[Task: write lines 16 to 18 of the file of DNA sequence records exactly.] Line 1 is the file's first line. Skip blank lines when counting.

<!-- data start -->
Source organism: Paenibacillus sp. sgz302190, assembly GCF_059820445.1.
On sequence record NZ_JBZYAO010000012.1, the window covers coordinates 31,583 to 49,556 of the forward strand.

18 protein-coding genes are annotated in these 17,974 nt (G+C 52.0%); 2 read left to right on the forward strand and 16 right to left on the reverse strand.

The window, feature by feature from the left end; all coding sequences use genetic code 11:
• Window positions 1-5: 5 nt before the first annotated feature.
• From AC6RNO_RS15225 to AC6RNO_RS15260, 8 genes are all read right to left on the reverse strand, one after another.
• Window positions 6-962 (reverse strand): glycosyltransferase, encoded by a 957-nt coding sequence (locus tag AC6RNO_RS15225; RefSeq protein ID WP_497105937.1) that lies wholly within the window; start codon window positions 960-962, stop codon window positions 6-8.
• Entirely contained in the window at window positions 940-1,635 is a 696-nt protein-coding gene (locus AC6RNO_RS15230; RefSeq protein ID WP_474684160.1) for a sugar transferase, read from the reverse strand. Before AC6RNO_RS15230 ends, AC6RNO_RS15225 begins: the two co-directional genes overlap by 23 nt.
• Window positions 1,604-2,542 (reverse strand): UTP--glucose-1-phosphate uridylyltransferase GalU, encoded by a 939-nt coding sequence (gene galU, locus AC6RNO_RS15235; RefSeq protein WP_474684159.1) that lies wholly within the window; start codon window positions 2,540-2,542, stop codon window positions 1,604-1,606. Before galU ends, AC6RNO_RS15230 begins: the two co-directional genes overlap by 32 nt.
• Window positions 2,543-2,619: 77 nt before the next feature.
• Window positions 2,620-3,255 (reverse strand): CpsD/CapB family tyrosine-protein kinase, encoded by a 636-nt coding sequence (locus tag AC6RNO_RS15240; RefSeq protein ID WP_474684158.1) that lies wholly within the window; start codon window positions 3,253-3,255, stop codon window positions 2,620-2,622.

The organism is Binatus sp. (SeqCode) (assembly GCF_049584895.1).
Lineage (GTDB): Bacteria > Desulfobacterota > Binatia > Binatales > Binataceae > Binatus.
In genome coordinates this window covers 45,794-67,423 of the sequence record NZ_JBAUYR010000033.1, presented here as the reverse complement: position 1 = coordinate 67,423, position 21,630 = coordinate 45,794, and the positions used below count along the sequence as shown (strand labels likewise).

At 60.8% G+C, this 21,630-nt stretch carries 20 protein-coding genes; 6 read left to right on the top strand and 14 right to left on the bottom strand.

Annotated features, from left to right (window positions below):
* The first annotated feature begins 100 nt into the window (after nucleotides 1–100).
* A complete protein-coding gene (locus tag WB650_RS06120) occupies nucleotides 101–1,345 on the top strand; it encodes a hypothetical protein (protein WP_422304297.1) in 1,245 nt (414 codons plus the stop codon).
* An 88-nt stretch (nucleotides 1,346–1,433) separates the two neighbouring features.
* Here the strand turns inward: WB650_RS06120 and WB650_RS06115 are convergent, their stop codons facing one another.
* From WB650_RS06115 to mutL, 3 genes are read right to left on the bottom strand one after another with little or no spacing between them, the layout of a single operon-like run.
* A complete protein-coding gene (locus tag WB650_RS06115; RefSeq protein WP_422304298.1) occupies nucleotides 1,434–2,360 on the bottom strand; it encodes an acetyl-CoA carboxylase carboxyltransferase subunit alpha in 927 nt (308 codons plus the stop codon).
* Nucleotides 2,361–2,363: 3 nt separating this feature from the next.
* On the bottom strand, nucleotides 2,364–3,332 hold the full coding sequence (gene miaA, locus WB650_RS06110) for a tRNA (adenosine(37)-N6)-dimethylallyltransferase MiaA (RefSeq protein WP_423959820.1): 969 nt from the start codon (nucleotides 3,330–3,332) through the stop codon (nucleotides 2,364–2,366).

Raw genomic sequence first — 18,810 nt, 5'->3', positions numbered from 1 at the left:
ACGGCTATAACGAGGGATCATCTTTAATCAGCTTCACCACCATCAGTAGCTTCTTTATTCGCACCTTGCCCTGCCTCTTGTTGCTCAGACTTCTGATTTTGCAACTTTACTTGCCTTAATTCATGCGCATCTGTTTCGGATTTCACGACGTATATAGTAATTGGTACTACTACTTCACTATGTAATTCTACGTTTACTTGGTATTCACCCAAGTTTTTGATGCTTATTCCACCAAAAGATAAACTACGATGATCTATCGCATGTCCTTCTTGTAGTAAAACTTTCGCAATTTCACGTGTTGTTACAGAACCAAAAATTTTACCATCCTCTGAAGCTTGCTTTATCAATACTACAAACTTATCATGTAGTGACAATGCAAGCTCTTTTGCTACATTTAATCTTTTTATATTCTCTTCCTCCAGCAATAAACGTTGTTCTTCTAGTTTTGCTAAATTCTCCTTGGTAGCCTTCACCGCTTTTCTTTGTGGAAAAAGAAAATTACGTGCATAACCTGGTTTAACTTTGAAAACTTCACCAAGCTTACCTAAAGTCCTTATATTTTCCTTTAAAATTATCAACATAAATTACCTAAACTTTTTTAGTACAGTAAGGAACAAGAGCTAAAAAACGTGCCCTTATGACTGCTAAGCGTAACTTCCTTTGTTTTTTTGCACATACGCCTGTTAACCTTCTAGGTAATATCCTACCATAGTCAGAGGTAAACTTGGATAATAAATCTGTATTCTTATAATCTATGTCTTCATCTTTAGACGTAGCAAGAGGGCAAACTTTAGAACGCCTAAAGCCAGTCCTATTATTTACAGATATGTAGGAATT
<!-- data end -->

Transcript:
Annotated features, from left to right (window positions below):
* The first annotated feature begins 100 nt into the window (after nucleotides 1–100).
* A complete protein-coding gene (locus tag WB650_RS06120) occupies nucleotides 101–1,345 on the top strand; it encodes a hypothetical protein (protein WP_422304297.1) in 1,245 nt (414 codons plus the stop codon).